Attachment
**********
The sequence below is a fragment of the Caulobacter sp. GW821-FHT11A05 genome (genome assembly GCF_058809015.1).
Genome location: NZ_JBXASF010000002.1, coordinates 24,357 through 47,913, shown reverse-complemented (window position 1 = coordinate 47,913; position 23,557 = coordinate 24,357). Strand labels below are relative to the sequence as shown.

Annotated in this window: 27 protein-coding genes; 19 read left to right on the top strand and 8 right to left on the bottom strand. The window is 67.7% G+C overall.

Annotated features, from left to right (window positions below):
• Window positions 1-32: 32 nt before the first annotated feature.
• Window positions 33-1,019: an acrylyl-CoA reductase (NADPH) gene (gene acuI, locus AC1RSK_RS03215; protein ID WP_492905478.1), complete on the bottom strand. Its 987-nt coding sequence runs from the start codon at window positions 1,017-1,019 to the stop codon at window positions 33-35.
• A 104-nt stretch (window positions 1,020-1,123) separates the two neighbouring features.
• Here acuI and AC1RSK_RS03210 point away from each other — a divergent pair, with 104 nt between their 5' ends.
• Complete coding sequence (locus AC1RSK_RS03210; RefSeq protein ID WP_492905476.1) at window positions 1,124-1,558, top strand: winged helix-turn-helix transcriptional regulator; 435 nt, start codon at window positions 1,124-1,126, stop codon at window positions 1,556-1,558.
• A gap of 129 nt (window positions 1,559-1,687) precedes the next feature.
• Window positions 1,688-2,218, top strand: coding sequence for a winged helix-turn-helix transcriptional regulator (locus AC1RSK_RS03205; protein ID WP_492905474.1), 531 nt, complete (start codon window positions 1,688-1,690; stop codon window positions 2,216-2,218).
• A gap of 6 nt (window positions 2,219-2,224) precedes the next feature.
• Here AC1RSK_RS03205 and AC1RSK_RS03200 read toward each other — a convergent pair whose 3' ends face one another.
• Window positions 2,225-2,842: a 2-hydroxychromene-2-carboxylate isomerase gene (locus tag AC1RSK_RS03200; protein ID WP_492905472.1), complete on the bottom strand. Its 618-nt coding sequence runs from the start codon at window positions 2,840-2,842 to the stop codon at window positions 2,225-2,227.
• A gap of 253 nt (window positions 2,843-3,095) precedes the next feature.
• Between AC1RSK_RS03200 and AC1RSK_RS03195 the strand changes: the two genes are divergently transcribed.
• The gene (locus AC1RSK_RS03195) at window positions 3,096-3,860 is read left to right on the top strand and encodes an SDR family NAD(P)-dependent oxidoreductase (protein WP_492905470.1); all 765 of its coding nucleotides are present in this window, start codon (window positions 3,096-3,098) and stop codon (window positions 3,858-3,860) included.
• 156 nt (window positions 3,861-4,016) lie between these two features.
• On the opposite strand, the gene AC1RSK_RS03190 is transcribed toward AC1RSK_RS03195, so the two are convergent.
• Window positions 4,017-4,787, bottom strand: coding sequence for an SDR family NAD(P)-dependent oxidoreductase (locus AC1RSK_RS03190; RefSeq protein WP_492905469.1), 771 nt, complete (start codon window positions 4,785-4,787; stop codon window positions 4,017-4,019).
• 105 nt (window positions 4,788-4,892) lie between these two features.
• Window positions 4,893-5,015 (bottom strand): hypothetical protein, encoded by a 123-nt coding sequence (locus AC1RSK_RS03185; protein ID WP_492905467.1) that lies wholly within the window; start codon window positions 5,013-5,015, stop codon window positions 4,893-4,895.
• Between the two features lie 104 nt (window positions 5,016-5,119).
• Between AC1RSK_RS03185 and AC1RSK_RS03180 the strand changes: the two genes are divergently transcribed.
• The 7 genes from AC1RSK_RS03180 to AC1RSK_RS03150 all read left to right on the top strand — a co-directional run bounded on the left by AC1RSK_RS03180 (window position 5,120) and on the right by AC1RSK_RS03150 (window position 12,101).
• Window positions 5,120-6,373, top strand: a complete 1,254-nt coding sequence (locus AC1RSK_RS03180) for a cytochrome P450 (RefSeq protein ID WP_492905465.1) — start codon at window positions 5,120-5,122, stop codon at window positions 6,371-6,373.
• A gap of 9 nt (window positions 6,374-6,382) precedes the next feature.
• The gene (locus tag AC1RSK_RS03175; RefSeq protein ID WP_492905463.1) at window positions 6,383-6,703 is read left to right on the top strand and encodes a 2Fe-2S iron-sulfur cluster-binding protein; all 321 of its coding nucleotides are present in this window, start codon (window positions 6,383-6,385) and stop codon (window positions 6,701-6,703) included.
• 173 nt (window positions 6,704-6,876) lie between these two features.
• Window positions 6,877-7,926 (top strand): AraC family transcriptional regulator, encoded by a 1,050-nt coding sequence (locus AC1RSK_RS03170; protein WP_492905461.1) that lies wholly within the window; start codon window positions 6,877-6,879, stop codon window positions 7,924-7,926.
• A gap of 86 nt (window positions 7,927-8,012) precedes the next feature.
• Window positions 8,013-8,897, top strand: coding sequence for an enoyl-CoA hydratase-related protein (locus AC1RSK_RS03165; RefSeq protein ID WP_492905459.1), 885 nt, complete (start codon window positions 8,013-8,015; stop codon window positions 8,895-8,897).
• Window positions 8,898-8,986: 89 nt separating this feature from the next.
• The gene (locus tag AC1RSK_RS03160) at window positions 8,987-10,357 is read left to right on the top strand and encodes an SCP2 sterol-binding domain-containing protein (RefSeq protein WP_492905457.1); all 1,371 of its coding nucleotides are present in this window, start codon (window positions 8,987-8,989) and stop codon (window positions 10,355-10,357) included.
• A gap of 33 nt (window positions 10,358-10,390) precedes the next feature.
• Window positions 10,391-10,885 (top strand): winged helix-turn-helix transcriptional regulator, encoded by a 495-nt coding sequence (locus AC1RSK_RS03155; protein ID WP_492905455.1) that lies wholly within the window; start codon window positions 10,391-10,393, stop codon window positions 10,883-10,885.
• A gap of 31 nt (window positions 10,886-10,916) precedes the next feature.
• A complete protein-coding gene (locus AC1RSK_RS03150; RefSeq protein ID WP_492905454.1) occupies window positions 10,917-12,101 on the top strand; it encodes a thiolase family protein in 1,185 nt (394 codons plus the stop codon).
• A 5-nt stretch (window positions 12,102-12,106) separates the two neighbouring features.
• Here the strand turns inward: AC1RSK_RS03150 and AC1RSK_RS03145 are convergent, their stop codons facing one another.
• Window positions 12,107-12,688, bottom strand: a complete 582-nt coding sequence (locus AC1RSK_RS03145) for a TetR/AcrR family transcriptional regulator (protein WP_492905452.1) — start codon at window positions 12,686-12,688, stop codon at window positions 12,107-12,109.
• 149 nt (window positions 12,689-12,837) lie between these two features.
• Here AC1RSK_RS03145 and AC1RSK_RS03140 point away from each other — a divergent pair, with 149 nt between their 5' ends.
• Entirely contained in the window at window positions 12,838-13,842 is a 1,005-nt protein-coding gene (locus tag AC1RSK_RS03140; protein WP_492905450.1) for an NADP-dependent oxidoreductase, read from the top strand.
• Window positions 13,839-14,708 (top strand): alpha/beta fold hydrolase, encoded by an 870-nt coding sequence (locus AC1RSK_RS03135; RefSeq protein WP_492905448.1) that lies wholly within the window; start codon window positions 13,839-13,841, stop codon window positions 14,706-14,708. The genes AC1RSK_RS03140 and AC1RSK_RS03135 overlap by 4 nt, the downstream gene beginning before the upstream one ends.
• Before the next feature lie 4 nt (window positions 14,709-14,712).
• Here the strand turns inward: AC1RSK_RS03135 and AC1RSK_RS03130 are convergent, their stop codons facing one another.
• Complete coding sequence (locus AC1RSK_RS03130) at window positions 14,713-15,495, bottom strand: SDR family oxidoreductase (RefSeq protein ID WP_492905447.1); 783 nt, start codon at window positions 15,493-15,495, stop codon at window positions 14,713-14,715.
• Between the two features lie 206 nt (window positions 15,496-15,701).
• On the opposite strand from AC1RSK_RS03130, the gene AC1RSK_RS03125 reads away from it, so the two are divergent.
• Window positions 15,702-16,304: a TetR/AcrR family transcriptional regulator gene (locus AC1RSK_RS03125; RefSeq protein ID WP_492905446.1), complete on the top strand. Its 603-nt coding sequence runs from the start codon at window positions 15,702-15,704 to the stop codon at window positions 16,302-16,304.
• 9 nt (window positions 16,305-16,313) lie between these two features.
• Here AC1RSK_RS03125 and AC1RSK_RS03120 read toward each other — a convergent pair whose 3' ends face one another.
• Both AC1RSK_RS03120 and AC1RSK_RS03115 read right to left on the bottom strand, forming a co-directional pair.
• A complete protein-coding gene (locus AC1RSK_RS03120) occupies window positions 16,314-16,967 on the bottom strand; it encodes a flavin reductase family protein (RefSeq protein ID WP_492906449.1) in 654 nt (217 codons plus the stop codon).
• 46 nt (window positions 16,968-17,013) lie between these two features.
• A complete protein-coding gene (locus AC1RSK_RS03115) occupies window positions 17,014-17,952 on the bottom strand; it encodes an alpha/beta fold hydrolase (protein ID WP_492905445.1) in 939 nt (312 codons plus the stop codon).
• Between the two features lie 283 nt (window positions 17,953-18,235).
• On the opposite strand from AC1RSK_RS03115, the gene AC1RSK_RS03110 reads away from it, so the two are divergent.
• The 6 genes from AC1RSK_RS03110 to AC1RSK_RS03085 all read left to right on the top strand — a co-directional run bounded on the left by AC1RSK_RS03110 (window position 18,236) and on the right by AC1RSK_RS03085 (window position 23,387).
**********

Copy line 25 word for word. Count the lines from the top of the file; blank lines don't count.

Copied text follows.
• The 7 genes from AC1RSK_RS03180 to AC1RSK_RS03150 all read left to right on the top strand — a co-directional run bounded on the left by AC1RSK_RS03180 (window position 5,120) and on the right by AC1RSK_RS03150 (window position 12,101).